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Line 6 Variax Standard

Issue #55

This is all starting to sound expensive right? Thankfully the modern age has afforded us the technology to avoid taking 37 guitars to a gig in the form of the Line 6 Variax.
Stuart Shields


Massive amount of tonal options via Variax HD technology

Extremely well built

Competitively priced


None at this price point


Alder Body

Maple Neck

22 Frets

Guitar Interactive star rating:  5 stars

Line 6 Variax Standard

MSRP £639 (UK)  $1,049 (US)

Line 6 Variax Standard

The Line 6 Variax Standard is billed as a guitar designed to break all of the traditional rules, making the impossible possible by allowing guitarists to swap a high calibre of tones as well as tunings in an instant. But just how good is it? Here's Stuart Shields with the lowdown.

So you’ve got an excellent Strat for that twangy rhythm work in the verse, but wouldn’t it be great if that solo had an epic Les Paul ‘Chunk’ to it? Oh, and that ballad could do with a 12 string acoustic in the chorus and the chime of a Rickenbacker in the verse.  Wait, you know this tune needs a banjo!

This is all starting to sound expensive right? Thankfully the modern age has afforded us the technology to avoid taking 37 guitars to a gig in the form of the Line 6 Variax.

With the Variax, you can summon up 24 different guitar models (and a few more exotic stringed instruments). The facility to scroll through 11 alternate tunings on the fly also provides a much-needed relief to having standby guitars in different tunings or painfully reworking a part every time the singer wants to change the key!

For this review, we’re looking the Variax Standard model. Fans of the ubiquitous Yamaha Pacifica will be pleased to hear that this is the first offspring of the marriage between Yamaha and Line 6. The Standard very much plays and looks like a mid-range Pacifica. The construction reveals other similarities – Alder body, a rosewood fingerboard and a one piece, C profile, maple neck all feel reassuringly familiar. The Standard comes with 3 custom wound Alnico V single coils that are surprisingly responsive. As a guitar, this represents some truly great playability and tone for the price bracket – and this is before we dive into the HD modelling side of things.

How does it work? Well, thankfully everything is controlled via the guitar through, what at first glance, appears to be an additional tone and volume knob. Depressing the ‘Category’ knob disables the magnetic pickups and engages the under bridge piezo. This allows you scroll through a list of models found on ever player’s shopping list. Things get really interesting when you reach the acoustic models, and the 5 way selector now assigns different body shapes and a jaw-droppingly realistic 12 string. My recommendation is that you scroll straight to the fun end of the model spectrum with the ‘Reso’ category where you can transform the Variax into a banjo or a wonderfully addictive sitar. With this all being modelled digitally I expected some kind of latency or perhaps an artificial response. But that’s just the thing – each instrument/model responds true to its nature. Try and bust out a legato run on the banjo model and it be as stubborn as a ...erm ...  a banjo!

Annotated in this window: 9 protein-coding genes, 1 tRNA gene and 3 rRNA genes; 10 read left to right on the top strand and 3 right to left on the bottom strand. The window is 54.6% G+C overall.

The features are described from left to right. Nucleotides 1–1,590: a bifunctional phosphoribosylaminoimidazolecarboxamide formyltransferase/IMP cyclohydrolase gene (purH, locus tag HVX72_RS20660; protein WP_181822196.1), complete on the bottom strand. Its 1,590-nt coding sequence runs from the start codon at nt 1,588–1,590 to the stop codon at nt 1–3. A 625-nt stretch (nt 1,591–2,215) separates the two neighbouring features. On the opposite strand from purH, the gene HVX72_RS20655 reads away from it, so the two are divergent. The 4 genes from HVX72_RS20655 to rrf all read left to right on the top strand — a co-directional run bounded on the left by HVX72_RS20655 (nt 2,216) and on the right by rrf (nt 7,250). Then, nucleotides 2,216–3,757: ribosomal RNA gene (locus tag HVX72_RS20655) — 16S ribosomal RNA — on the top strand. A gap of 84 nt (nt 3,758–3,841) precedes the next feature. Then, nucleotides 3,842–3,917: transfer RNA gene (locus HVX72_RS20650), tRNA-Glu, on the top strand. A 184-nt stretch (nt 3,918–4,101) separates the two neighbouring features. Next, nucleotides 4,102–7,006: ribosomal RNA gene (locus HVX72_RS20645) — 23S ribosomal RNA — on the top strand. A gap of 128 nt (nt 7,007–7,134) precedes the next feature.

The tuning options can be found by turning the 2nd additional control (it’s worth noting that other Variax come with model specific tunings, e.g. the JTV 89 and its banks of metal-friendly tunings). There’s instant access to some everyday stuff here – Drop D, Eb etc. In additional we can call up DADGAD, open G or baritone. It’s worth noting that this does not physically or robotically retune the guitar so at low volumes the acoustic sound of the strings may play tricks on your ears in contrast with amplified sound!

This is all powered by a rechargeable battery, housed in the back of the body. Owners of other Line 6 hardware such as Firehawk and Helix can connect the Variax via an Ethernet cable. This both powers the battery and opens up another level of ‘nerdy tweakings’ – each string can be tuned independently, and models/tunings can be assigned to footswitches. Even without this kit, you can get into some deep editing through the Variax Workbench (free downloadable software). Here we can customise body types, pick up configurations etc. and save them to a library.

The Variax Standard comes in 3 finishes; Black, White and Tobacco Sunburst. There really is no substitute for getting into a store and trying one of these for yourself. I guarantee it will be the most fun you’ve had with a guitar in a long time!

To sum up; excellent quality and playability for the price point and technology specifically designed to make your life easier, and inevitably, cheaper!

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Issue #75

Peter Green / Ivar Bjørnson

Out Now

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